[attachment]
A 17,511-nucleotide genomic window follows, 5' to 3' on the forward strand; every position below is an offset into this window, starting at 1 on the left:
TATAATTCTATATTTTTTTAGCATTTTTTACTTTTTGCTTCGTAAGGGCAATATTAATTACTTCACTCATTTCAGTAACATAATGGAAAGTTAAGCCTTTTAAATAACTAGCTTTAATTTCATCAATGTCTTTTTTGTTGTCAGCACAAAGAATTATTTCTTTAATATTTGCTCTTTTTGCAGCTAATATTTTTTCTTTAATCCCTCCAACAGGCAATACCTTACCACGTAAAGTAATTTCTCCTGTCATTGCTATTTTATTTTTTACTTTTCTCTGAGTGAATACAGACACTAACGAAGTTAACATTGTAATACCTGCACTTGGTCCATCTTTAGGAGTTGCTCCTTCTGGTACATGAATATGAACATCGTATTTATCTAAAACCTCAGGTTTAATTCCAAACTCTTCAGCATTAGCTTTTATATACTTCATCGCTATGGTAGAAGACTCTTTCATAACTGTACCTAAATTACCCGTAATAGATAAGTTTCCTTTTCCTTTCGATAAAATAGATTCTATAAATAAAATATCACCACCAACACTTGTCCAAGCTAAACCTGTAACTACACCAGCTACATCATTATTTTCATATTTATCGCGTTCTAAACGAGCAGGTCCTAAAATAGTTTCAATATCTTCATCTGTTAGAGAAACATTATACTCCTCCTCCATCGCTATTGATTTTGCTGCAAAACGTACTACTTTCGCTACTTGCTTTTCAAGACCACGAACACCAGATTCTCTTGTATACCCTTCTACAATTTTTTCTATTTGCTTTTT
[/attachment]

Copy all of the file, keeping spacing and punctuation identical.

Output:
A 17,511-nucleotide genomic window follows, 5' to 3' on the forward strand; every position below is an offset into this window, starting at 1 on the left:
TATAATTCTATATTTTTTTAGCATTTTTTACTTTTTGCTTCGTAAGGGCAATATTAATTACTTCACTCATTTCAGTAACATAATGGAAAGTTAAGCCTTTTAAATAACTAGCTTTAATTTCATCAATGTCTTTTTTGTTGTCAGCACAAAGAATTATTTCTTTAATATTTGCTCTTTTTGCAGCTAATATTTTTTCTTTAATCCCTCCAACAGGCAATACCTTACCACGTAAAGTAATTTCTCCTGTCATTGCTATTTTATTTTTTACTTTTCTCTGAGTGAATACAGACACTAACGAAGTTAACATTGTAATACCTGCACTTGGTCCATCTTTAGGAGTTGCTCCTTCTGGTACATGAATATGAACATCGTATTTATCTAAAACCTCAGGTTTAATTCCAAACTCTTCAGCATTAGCTTTTATATACTTCATCGCTATGGTAGAAGACTCTTTCATAACTGTACCTAAATTACCCGTAATAGATAAGTTTCCTTTTCCTTTCGATAAAATAGATTCTATAAATAAAATATCACCACCAACACTTGTCCAAGCTAAACCTGTAACTACACCAGCTACATCATTATTTTCATATTTATCGCGTTCTAAACGAGCAGGTCCTAAAATAGTTTCAATATCTTCATCTGTTAGAGAAACATTATACTCCTCCTCCATCGCTATTGATTTTGCTGCAAAACGTACTACTTTCGCTACTTGCTTTTCAAGACCACGAACACCAGATTCTCTTGTATACCCTTCTACAATTTTTTCTATTTGCTTTTT